I’ve had quite a few requests for some posts about bike clothing so I thought I’d start today with what I was wearing for the weekend Pugsley ride in Canmore. Air temps were around 0 deg C [32 deg F] and we were being “snowed” on while riding the trails as every tree we touched dumped fresh powder on us.
- Helmet: I generally don’t wear a helmet for casual city riding or touring, but bombing around in the trees is dangerous work so I put on my bike lid with a tight fitting helmet liner that blocks the wind as well as some moisture while still being breatheable. The liner covers my ears which is critical.
- Torso: I wore a mid-weight base layer directly against my skin so it can easily wick moisture away keeping me dry and warm. It was enough to stay warm while biking without over heating or getting too sweaty. On top I wore a light soft shell which blocks the wind, sheds snow and light rain while allowing lots of moisture to get out – key for hard biking efforts.
- Legs: wicking boxers under biking tights that are mid-weight with a windproof front and a breathable back. Over top some climbing capris for a bit of extra warmth, but mostly to cover the tights.
- Feet: mid-weight wool socks inside some Keen light hikers with mini-gaiters on top to keep the snow out.
- Hands: mid-weight XC ski gloves – windproof with a very light fleece insulation.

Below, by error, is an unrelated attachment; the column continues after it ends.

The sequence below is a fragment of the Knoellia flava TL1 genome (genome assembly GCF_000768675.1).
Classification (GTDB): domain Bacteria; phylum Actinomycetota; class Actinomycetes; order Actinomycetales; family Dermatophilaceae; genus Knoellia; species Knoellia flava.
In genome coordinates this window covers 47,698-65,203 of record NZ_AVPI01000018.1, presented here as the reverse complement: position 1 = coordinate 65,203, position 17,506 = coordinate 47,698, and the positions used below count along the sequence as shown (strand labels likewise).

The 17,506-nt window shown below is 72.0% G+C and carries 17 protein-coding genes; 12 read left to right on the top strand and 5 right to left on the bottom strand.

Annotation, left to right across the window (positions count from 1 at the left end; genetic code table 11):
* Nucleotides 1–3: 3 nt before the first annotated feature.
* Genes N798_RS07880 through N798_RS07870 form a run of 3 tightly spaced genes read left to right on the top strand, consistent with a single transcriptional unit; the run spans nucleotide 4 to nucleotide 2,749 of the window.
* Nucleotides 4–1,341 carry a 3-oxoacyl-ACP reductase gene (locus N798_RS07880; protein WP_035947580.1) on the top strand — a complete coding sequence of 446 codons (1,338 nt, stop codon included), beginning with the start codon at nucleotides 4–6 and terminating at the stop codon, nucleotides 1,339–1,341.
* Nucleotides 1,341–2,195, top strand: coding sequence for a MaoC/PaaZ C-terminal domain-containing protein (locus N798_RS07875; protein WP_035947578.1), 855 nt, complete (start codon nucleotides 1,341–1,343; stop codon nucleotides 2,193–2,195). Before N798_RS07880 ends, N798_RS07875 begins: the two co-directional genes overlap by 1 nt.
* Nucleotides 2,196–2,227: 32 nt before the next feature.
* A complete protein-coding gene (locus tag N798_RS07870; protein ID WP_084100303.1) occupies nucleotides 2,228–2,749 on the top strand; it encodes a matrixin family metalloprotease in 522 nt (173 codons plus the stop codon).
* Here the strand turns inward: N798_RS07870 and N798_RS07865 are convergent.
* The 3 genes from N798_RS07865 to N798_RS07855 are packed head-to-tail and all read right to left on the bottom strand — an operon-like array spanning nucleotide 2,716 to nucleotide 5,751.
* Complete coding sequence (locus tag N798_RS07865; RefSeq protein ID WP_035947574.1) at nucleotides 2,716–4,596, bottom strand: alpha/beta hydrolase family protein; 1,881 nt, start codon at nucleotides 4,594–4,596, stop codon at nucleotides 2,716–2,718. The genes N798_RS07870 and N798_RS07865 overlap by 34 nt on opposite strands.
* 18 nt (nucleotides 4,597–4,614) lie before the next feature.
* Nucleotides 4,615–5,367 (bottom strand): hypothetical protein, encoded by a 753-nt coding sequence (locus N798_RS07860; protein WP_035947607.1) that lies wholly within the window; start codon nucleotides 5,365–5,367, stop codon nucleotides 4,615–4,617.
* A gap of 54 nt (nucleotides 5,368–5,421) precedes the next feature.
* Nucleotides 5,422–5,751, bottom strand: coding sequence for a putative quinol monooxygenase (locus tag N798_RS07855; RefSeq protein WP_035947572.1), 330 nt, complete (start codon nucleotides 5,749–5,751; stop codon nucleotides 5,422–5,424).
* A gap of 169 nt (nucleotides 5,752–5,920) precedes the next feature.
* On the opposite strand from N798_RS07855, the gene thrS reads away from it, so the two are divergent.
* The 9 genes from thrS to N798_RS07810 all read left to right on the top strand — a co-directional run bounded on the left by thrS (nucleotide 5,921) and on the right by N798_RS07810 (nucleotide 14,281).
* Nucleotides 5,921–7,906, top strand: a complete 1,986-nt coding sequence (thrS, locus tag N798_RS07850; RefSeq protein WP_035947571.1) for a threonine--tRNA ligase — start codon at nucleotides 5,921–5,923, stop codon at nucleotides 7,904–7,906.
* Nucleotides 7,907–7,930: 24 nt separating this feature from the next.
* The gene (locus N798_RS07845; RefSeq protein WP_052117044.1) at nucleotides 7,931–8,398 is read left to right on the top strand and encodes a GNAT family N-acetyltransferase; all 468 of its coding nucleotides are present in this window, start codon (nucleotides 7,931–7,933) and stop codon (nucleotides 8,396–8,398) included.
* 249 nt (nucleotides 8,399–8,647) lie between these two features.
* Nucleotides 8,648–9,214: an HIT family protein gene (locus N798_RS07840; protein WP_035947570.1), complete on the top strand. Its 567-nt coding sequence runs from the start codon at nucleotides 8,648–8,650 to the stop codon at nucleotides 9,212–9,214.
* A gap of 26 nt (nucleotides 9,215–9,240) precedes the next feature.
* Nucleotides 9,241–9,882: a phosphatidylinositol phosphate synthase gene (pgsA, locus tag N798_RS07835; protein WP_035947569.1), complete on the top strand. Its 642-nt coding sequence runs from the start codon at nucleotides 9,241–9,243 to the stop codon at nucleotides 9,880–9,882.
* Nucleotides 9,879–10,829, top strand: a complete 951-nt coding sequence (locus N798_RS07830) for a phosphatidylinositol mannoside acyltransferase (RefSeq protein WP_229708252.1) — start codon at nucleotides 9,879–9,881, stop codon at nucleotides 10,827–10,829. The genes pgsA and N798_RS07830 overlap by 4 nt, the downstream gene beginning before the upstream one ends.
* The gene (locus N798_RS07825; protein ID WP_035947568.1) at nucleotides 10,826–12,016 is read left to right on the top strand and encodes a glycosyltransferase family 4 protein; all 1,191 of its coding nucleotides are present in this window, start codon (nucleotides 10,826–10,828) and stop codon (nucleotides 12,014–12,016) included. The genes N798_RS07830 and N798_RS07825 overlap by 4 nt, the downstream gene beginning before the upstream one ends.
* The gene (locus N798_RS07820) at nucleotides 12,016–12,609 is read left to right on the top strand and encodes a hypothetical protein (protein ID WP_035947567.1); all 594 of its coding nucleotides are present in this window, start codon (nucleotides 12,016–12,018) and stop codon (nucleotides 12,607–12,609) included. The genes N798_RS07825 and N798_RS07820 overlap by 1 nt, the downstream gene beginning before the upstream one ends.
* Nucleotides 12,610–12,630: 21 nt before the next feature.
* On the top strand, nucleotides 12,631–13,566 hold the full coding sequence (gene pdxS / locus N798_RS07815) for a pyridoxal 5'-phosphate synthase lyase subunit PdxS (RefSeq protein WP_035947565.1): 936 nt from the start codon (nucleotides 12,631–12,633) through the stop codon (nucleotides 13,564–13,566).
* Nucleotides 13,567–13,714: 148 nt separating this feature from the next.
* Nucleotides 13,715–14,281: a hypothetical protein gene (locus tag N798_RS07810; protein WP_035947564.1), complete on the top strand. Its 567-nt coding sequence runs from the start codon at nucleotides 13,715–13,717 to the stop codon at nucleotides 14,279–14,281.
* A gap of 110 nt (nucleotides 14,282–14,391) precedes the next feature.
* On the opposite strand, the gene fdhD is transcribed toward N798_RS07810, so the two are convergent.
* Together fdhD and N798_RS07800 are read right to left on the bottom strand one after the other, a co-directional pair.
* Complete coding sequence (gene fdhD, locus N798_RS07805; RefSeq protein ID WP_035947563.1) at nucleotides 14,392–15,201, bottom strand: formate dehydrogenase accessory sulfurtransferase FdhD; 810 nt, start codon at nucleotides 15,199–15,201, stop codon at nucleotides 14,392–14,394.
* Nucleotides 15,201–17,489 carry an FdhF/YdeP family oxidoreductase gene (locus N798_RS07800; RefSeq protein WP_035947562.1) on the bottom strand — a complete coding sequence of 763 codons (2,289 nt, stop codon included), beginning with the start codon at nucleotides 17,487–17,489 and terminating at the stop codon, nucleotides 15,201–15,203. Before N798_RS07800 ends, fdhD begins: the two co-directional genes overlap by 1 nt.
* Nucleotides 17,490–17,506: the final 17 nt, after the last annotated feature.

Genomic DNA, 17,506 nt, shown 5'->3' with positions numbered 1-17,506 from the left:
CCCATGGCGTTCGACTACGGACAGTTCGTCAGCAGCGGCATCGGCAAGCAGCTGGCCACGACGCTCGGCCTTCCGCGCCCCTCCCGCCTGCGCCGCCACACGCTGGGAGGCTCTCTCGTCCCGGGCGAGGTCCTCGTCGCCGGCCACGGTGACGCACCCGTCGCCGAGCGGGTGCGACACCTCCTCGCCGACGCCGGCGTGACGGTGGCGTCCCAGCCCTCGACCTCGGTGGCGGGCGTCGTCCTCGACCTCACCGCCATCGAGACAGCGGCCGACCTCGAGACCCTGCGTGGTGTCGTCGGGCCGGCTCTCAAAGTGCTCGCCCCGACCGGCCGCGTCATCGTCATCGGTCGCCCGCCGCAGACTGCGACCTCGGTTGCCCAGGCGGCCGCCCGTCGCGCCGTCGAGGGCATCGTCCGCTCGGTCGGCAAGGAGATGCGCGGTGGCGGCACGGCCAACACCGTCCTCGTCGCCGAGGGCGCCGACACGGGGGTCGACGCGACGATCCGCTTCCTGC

- Face: I carried a Buff neck gator, but didn’t use it. Sunglasses for the sun and to keep my eyes safe from snow/ice/branches.
Some things to keep in mind:
- dress so you are a bit chilly when starting at your car or you’ll over heat in the first 20mins
- put a good wicking layer right against your skin to get the sweat away
- consider how that sweat is going to get out of your clothes – pit zips, open main zip, highly breathable shell, etc…
- carry some extra clothes if you’ll be far from your vehicle and/or out for a long time as conditions change
- prioritize your face, ears, hands and feet – if they are comfortable you’ll feel better than a warm torso and cold extremities.
- invest in clothing that’s versatile and buy quality pieces that fit you well – they’ll pay for themselves many times over.